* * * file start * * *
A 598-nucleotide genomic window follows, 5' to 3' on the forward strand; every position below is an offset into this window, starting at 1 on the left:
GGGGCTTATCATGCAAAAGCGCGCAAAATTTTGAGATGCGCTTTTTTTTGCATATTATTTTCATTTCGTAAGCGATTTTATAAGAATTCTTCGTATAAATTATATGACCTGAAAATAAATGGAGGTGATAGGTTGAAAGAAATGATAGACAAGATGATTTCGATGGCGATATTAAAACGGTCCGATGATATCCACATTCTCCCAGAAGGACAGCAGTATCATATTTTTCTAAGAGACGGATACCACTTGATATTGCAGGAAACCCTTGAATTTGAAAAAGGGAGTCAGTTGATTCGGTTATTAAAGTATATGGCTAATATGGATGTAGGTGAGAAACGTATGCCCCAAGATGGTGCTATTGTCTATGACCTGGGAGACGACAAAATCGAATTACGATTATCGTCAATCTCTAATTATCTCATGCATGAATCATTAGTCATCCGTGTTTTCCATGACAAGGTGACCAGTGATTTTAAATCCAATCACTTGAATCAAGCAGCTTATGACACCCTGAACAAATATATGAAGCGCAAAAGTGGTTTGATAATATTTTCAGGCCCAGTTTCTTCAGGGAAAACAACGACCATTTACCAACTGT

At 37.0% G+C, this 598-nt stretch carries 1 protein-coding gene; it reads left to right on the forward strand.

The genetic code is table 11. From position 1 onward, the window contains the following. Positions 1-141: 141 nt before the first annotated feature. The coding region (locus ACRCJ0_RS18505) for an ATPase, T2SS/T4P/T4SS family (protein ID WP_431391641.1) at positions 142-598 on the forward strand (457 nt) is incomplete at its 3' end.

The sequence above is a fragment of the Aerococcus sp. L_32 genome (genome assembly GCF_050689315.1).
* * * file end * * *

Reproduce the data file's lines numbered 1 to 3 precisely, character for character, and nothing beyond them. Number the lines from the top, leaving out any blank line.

A 598-nucleotide genomic window follows, 5' to 3' on the forward strand; every position below is an offset into this window, starting at 1 on the left:
GGGGCTTATCATGCAAAAGCGCGCAAAATTTTGAGATGCGCTTTTTTTTGCATATTATTTTCATTTCGTAAGCGATTTTATAAGAATTCTTCGTATAAATTATATGACCTGAAAATAAATGGAGGTGATAGGTTGAAAGAAATGATAGACAAGATGATTTCGATGGCGATATTAAAACGGTCCGATGATATCCACATTCTCCCAGAAGGACAGCAGTATCATATTTTTCTAAGAGACGGATACCACTTGATATTGCAGGAAACCCTTGAATTTGAAAAAGGGAGTCAGTTGATTCGGTTATTAAAGTATATGGCTAATATGGATGTAGGTGAGAAACGTATGCCCCAAGATGGTGCTATTGTCTATGACCTGGGAGACGACAAAATCGAATTACGATTATCGTCAATCTCTAATTATCTCATGCATGAATCATTAGTCATCCGTGTTTTCCATGACAAGGTGACCAGTGATTTTAAATCCAATCACTTGAATCAAGCAGCTTATGACACCCTGAACAAATATATGAAGCGCAAAAGTGGTTTGATAATATTTTCAGGCCCAGTTTCTTCAGGGAAAACAACGACCATTTACCAACTGT

At 37.0% G+C, this 598-nt stretch carries 1 protein-coding gene; it reads left to right on the forward strand.